Wal­mart con­tin­ues run of sales growth, raises fore­casts

The Standard (St. Catharines) - - Business - SARAH NASSAUER

Wal­mart Inc. said sales rose in the sec­ond quar­ter and it raised its profit fore­casts for the year, ex­tend­ing the re­tail gi­ant’s mul­ti­year streak of growth as it takes mar­ket share from strug­gling com­peti­tors and ex­pands on­line.

Sales at U.S. stores and web­sites op­er­at­ing at least 12 months grew 2.8%, due to strong gro­cery sales, on­line and off, and slightly more shop­pers vis­it­ing stores and web­sites. U.S. e-com­merce sales rose 37%.

“We’re gain­ing mar­ket share. We’re on track to ex­ceed our orig­i­nal earn­ings ex­pec­ta­tions for the year,” said Wal­mart CEO Doug McMil­lon Thurs­day in a re­lease.

Wal­mart now ex­pects U.S.com­pa­ra­ble sales to rise at the up­per end of a 2.5% to 3% range for the full year, an im­prove­ment from an ear­lier pre­dic­tion of sales fall­ing some­where in that range.

Wal­mart shares rose more than 5% in early trad­ing.

Wal­mart in­creased its profit tar­get for the year, say­ing that full-year earn­ings per share will come in at a “slight de­crease to slight in­crease” com­pared with last year. Last fis­cal year Wal­mart re­ported ad­justed earn­ings per share of $4.91 (U.S.). Pre­vi­ously, Wal­mart said earn­ings per share would de­cline this year.

The solid sales and earn­ings

up­grade from Wal­mart con­trasts with gen­eral ner­vous­ness in the stock mar­ket over the strength of the econ­omy and weak sales at some other re­tail­ers. On Wed­nes­day, Macy’s Inc. low­ered its ful­lyear earn­ings out­look, say­ing sales dur­ing the quar­ter didn’t meet ex­pec­ta­tions amid wor­ries over tar­iff-re­lated cost in­creases, send­ing its shares down 13%. And on Thurs­day J.C. Pen­ney Co. re­ported a 9% drop in sales.

“Other re­sults from the sec­tor need to be viewed against this con­text: At present there is just no ev­i­dence of a ma­te­rial down­turn,” said Neil Saun­ders, man­ag­ing

di­rec­tor of Glob­alData Re­tail. “Per­for­mance re­mains largely the re­spon­si­bil­ity of the strate­gies of in­di­vid­ual re­tail­ers.”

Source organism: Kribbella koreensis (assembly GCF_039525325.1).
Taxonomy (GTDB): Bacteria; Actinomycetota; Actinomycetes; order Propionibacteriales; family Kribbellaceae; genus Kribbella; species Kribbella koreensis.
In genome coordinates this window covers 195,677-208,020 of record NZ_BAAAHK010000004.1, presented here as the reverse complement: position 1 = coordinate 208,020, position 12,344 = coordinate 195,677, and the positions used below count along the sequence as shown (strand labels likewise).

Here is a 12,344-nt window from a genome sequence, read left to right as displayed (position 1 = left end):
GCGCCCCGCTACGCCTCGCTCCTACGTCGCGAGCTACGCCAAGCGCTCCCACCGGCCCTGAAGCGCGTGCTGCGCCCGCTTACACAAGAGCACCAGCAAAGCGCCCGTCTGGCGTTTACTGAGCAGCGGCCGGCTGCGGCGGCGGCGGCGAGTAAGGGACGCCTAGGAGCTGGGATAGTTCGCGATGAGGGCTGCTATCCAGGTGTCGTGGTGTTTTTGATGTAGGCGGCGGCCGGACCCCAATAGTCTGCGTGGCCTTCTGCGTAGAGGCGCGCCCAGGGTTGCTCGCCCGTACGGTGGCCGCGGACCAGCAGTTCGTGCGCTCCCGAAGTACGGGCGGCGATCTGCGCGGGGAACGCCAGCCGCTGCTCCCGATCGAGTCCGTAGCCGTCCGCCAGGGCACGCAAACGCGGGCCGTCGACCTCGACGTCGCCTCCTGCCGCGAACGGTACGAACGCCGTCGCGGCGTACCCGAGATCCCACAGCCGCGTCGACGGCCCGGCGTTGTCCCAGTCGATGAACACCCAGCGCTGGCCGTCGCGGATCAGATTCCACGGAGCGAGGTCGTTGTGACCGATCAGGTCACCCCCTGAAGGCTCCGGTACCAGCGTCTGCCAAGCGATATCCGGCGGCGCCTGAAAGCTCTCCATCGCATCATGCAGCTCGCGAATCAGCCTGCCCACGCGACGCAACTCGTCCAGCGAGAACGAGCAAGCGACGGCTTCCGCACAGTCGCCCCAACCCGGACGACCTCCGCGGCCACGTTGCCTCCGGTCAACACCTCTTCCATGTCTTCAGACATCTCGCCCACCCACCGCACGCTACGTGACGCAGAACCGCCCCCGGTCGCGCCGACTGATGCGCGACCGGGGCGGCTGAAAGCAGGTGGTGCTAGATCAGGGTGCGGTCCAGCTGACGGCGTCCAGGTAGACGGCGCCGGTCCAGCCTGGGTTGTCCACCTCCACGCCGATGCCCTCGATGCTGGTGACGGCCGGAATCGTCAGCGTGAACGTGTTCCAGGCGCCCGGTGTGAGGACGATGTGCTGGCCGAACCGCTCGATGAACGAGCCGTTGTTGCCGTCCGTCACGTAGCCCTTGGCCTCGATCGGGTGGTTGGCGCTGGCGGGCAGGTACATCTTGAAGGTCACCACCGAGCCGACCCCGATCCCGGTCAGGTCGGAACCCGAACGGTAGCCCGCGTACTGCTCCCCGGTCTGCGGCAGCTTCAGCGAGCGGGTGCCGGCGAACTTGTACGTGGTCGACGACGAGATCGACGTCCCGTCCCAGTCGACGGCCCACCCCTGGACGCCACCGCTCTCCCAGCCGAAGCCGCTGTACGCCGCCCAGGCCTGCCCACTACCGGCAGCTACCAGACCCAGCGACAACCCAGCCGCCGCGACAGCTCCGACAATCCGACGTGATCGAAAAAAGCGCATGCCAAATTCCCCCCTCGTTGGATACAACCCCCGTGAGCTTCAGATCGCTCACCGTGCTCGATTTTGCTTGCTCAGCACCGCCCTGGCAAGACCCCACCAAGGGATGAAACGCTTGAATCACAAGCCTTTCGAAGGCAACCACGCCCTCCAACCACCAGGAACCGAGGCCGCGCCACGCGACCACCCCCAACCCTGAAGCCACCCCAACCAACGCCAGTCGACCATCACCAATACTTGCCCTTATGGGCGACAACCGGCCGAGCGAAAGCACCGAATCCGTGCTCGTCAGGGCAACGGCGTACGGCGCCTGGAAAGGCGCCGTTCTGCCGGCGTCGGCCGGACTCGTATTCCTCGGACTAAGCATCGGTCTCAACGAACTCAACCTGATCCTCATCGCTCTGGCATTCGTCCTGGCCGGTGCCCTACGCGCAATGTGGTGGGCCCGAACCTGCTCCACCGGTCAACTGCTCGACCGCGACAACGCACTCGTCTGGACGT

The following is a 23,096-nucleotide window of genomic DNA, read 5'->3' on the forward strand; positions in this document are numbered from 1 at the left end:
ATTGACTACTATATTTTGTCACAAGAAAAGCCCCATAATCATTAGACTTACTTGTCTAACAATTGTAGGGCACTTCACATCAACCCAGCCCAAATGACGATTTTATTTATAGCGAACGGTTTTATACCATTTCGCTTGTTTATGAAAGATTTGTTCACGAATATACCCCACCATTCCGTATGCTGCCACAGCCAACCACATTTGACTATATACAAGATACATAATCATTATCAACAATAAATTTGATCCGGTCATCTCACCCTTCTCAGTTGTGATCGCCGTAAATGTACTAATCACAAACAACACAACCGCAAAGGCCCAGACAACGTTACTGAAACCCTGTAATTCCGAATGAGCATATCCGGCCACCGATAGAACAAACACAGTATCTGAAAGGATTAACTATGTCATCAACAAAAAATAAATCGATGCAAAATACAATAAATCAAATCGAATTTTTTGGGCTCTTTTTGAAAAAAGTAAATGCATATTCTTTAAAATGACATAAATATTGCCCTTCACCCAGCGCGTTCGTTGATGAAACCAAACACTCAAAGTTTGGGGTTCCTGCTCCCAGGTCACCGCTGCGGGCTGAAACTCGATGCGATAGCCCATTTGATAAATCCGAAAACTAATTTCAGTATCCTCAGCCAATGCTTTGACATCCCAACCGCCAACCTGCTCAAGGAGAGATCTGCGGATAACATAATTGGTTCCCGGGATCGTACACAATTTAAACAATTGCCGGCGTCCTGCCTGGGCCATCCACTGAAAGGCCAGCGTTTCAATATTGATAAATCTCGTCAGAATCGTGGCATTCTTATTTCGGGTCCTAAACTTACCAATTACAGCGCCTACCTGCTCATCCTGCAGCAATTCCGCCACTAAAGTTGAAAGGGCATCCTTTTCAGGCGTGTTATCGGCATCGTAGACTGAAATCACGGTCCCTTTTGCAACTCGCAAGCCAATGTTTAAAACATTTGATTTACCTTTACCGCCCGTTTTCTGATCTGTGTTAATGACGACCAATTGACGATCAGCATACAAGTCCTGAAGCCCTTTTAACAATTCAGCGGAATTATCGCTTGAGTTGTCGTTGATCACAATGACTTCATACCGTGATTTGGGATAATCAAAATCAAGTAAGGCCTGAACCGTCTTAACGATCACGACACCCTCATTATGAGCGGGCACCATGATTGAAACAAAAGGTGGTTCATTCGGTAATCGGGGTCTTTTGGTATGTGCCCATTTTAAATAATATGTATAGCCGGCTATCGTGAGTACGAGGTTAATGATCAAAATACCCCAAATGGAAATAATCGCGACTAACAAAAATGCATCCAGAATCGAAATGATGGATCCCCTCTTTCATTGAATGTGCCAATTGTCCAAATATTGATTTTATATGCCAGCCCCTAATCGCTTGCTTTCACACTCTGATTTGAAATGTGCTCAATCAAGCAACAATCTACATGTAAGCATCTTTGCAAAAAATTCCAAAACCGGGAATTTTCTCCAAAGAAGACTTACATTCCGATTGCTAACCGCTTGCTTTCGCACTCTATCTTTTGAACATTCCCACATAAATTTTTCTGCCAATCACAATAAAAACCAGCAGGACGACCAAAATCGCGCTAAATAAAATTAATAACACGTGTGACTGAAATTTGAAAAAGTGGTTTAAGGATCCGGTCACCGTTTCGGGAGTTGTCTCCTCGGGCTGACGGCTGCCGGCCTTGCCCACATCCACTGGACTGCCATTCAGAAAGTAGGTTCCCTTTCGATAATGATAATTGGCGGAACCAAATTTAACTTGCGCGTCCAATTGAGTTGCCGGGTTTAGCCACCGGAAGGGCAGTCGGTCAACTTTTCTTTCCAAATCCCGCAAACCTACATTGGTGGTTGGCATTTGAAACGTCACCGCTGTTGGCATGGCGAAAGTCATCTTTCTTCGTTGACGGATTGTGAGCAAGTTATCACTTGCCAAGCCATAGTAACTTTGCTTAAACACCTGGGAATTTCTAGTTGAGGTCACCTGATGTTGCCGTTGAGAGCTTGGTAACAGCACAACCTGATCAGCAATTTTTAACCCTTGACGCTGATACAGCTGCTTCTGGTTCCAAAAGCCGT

Na­tional data re­leased Thurs­day also eased con­cerns of a broader slow­down, with re­tail sales ris­ing a sea­son­ally ad­justed 0.7% in July from a month ear­lier, well above econ­o­mists’ ex­pec­ta­tions, the Com­merce De­part­ment said.

Sev­eral re­tail­ers in­clud­ing Tar­get Corp., Home De­pot Inc. and Lowe’s Co. Inc. are sched­uled to re­port earn­ings next week, pro­vid­ing a clearer pic­ture of the broader health of the sec­tor. In re­cent years, Wal­mart has in­vested heav­ily to grow on­line and add more dig­i­tal ca­pa­bil­ity to stores such as ser­vices that al­low shop­pers to buy gro­ceries on­line and pick up in store park­ing lots. It is also us­ing more au­to­ma­tion in stores to off­set la­bor costs to spend else­where, such as faster on­line ship­ping and e-com­merce tests such as Jet­black, a New York ser­vice that of­fers mem­bers pay­ing $600 a year text-based buy­ing and same-day ship­ping. U.S. stores are Wal­mart’s pri­mary sales and profit driver, while its U.S. e-com­merce busi­ness re­mains un­prof­itable.

Re­tail chains have ex­pressed con­cerns about the im­pact of the U.S.’s es­ca­lat­ing trade war with China ahead of the hol­i­day shop­ping sea­son. On Tues­day, the Trump ad­min­is­tra­tion sus­pended plans to im­pose new tar­iffs on about $156 bil­lion in goods from China un­til Dec. 15. The sus­pen­sion af­fected tar­iffs planned on items in­clud­ing toys, cell­phones and lap­top com­put­ers that had been set to take ef­fect Sept. 1. Tar­iffs on about $13.7 bil­lion of fab­rics and ap­parel were post­poned un­til the end of the year, but tar­iffs will still move for­ward on about $39 bil­lion of such items.

Wal­mart CFO Brett Biggs said Thurs­day Wal­mart has fac­tored the sus­pen­sion of tar­iffs into its full-year guid­ance, with­out break­ing down de­tails.

Septem­ber tar­iffs will still hit “ap­parel and TVs, which are de­cent size cat­e­gories for us,” said Mr. Biggs in an in­ter­view. But the de­lay “makes it a lit­tle more man­age­able,” he said.

Also on Thurs­day, Mr. McMil­lon gave for the first time more de­tails on the com­pany’s gun sales in the wake of a shoot­ing at an El Paso, Texas, Wal­mart ear­lier this month that killed 22 and sparked new calls from some cor­po­rate em­ploy­ees and gun­con­trol ac­tivists for the chain to stop sell­ing firearms.

Wal­mart sells about 2% of the na­tion’s firearms and 20% of the am­mu­ni­tion, said Mr. McMil­lon in a state­ment, “which we be­lieve places us out­side at least the top three sell­ers in the in­dus­try.”

Mr. McMil­lon re­it­er­ated a pre­vi­ous state­ment that the na­tion’s largest re­tailer and pri­vate em­ployer is think­ing through broader is­sues re­lated to gun vi­o­lence. “We will strive to use these ex­pe­ri­ences to iden­tify ad­di­tional ac­tions we can take to strengthen our pro­cesses, im­prove our tech­nol­ogy and cre­ate an even safer en­vi­ron­ment in our stores.”

He said Wal­mart sup­ports strength­en­ing back­ground checks for gun pur­chases and be­lieves the reau­tho­riza­tion of the as­sault-weapons ban “should be de­bated to de­ter­mine its ef­fec­tive­ness.”


The shoot­ing at a Wal­mart in El Paso, Texas, this month that killed 22 sparked new calls from some cor­po­rate em­ploy­ees and gun-con­trol ac­tivists for the chain to stop sell­ing firearms.

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